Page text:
La Bodeguita de Vero curates a diverse menu of traditional Cuban meals and specialty drinks, served up family style. Stuffed tostones ($7.50) jump-start digestive engines by delivering sizzling jolts of shredded beef, ropa vieja, or beef in salsa criolla. Placate growling stomachs with savory fillets of grilled salmon sidled next to boiled veggies ($13), or tooth-wrestle the fricase de cerdo–tender cuts of pork simmering alongside potatoes in a special Cuban sauce ($13.50). Sandwiches ($6+) volunteer to occupy restless jazz hands with meaty stacks of steak, fish, and chicken. To offset piquant mouthfuls, diners can corral energy-packed gulps of cortadito ($1.50) or a Cuban mango milkshake ($3.50).
Every day, Vittorio's Pizzeria & Restaurant's proficient pie twirlers construct pizzas, hot sandwiches, and Italian specialties from scratch. The restaurant's modern, mostly horse-and-buggy-free interior harbors a kitchen from which emerge calzones and strombolis overflowing with molten cheese. The culinary team hand tosses the fresh dough that forms the foundation of each pizza, including nine specialty pies, in addition to preparing spaghetti and chicken parmigiana swimming in pools of marinara. The staff also delivers bottled beer and pours glasses of imported wine, cooling tongues better than the unity of a flagpole, a midwestern December, and a school principal's mandate to discipline his hecklers.
As the sun dips below North Lake, strings of lights bordering Taverna Opa’s patio flicker on, casting a warm glow on the water below. The crepuscular calm lasts only a few moments at Taverna Opa: once night falls, live DJs take to the stage, furnishing belly dancers with a throbbing beat by which to shimmy and undulate. Waiters often lock arms and break into traditional zorba dancing. And, if the night reaches a fever pitch, patrons may smash their plates and toss their napkins in the air. This raucous atmosphere has earned Taverna Opa the spotlight in a slew of media publications. But though revelry is paramount, Taverna Opa doesn’t shirk cuisine: chefs marinate fresh seafood and lamb in fresh herbs and roast them on a wood-fired grill, and bartenders pour Greek wines well-suited for the succulent meats or postmeal Trojan horse christenings.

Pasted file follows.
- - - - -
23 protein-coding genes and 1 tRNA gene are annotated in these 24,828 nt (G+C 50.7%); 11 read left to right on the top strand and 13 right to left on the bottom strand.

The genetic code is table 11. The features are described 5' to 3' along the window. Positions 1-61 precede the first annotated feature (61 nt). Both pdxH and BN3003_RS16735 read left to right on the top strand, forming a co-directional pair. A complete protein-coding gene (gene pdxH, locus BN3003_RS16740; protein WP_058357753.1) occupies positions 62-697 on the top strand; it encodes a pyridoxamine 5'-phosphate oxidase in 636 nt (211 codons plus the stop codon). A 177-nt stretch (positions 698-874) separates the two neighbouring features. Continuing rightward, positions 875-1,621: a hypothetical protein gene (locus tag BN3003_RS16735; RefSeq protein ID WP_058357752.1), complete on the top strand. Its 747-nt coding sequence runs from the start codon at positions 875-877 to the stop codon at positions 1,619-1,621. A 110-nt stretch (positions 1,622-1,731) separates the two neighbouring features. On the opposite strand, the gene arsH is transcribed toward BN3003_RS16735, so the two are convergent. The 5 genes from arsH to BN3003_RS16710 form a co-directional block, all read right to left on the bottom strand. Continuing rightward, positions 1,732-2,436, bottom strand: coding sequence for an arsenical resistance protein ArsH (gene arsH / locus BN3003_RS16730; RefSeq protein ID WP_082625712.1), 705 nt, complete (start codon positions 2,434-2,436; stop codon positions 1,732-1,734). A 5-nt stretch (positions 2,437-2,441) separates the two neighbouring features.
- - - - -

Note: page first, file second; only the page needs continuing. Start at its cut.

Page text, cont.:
The infectious aromas of sizzling steak, fresh chopped cilantro, and spicy peppers flow through Costa Azul Mexican Restaurant, heralding the arrival of generous Mexican feasts. Chefs furl these fresh ingredients and more into tortillas to create tacos, flautas, and burritos. Guests savor the juicy nuances of tender marinated pork carnitas or the perfectly balanced flavors of the restaurant's signature paella. Tangy margaritas and ice-cold brews extinguish mouth fires caused by spicy fajitas or mid-meal freestyle raps. Costa Azul's chefs will also whip up their Mexican cuisine to help their guests celebrate special events, family reunions, and weddings with ease.
Overlooking the Indian River, the tiki-thatched roof of The Original Tiki Bar and Restaurant houses an expansive menu of fresh seafood, certified Angus burgers, and hearty sandwiches brimming with Caribbean flavors. The lightly fried Bahamian-conch fritters ($8.99) beckon utensils to vote the dullest knife off the table before juicy rib-eye steak arrives, resting atop a bed of mixed greens, pillowed by roasted peppers, onions and soft blue cheese in the steak salad ($14.99). The cuban sandwich makes roasted pork and smoked ham hobnob with swiss cheese, pickles, mayo and mustard within the tight confines of hot-pressed cuban bread ($8.99), and the mahi-mahi sandwich ($13.99) tops a kaiser roll with a blackened, grilled, or fried fillet swimming in tangy tartar sauce that recites Barbados’s national anthem twice before each bite. The Tiki Treasure plate ($19.99) buries sautéed lobster and shrimp in a heaping mound of diced tomatoes, mushrooms, scallions, and linguine, setting the trove off to sea aboard a garlic-bread raft. Diners can cool off their overworked mouths with a frozen concoction, such as piña colada or strawberry daiquiri, from the bar’s extensive drink menu.
With swinging wood saloon doors, hanging lamps made from cowboy hats, and local ranchers' brands seared into each tabletop, Cowboys' Bar-B-Q & Steak Co.'s three locations make visitors feel as though they've just stumbled in from the Texas lowlands. Many of founder Jim McCoin's self-devised recipes come from years of careful cooking while on the professional barbecue-competition circuit, which regularly led his team "Big Daddy Q" to victory. Wings strut across plates dressed in up to 20 sauce flavors, compelling tongues to quench thirst with 10 draft beers or Western-themed margaritas. Beverages are served in mason jars, carried past decorations such as photographs representing local ranching families. For outside eaters, Cowboys' supplies its hearty grilled fare through take-out and catering each day of the week.